Polarization Corrections and the Hydration Free Energy of Water
journal contributionposted on 16.12.2018, 00:00 authored by Andrew W. Milne, Miguel Jorge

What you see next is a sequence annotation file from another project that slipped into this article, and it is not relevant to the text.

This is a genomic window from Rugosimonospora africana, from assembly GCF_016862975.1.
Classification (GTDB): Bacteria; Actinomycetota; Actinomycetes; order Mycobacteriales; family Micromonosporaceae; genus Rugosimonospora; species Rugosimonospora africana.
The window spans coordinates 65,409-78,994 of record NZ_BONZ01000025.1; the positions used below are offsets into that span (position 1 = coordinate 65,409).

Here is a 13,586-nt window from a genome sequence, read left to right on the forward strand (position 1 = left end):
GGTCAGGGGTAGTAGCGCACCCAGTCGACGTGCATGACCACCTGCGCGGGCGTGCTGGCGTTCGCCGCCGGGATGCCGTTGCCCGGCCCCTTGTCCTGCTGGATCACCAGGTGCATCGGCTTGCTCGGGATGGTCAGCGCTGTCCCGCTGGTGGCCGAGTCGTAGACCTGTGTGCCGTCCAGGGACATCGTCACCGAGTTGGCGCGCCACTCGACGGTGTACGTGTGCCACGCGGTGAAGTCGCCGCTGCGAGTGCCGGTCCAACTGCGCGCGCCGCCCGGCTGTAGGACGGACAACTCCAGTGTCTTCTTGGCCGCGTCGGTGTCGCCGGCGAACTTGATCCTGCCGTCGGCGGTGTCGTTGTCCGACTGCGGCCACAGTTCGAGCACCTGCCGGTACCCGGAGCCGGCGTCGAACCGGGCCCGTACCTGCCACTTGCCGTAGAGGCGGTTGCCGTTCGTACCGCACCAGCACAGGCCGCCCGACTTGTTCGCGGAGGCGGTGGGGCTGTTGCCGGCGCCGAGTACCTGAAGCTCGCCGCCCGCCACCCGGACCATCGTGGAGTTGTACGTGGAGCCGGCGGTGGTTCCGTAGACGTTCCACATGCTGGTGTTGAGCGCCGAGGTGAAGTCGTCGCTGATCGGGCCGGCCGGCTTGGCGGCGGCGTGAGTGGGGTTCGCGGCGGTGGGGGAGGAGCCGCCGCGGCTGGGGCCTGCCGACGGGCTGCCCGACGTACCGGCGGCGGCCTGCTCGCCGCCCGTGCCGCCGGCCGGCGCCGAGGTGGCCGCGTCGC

Classical nonpolarizable water models play a crucial role in computer simulations due to their simplicity and computational efficiency. However, the neglect of explicit polarization can jeopardize their accuracy and predictive capabilities, particularly for properties that involve a change in electrostatic environment (e.g., phase changes). In order to mitigate this intrinsic shortcoming, highly simplified analytical polarization corrections describing the distortion of the molecular dipole are commonly applied in force field development and validation. In this paper, we perform molecular dynamics simulations and thermodynamic integration to show that applying the current state-of-the-art polarization corrections leads to a systematic inability of current nonpolarizable water models to simultaneously predict the experimental enthalpy of vaporization and hydration free energy. We go on to extend existing theories of polarization and combine them with data from recent ab initio molecular dynamics simulations to obtain a better estimate of the real contribution of polarization to phase-change energies and free energies. Our results show that for strongly polar molecules like water, the overall polarization correction is close to zero, resulting from a cancellation of multipole distortion and purely electronic polarization effects. In light of these findings, we suggest that parametrization of classical nonpolarizable models of water should be revisited in an attempt to simultaneously describe phase-change energetics and other thermodynamic and structural properties of the liquid.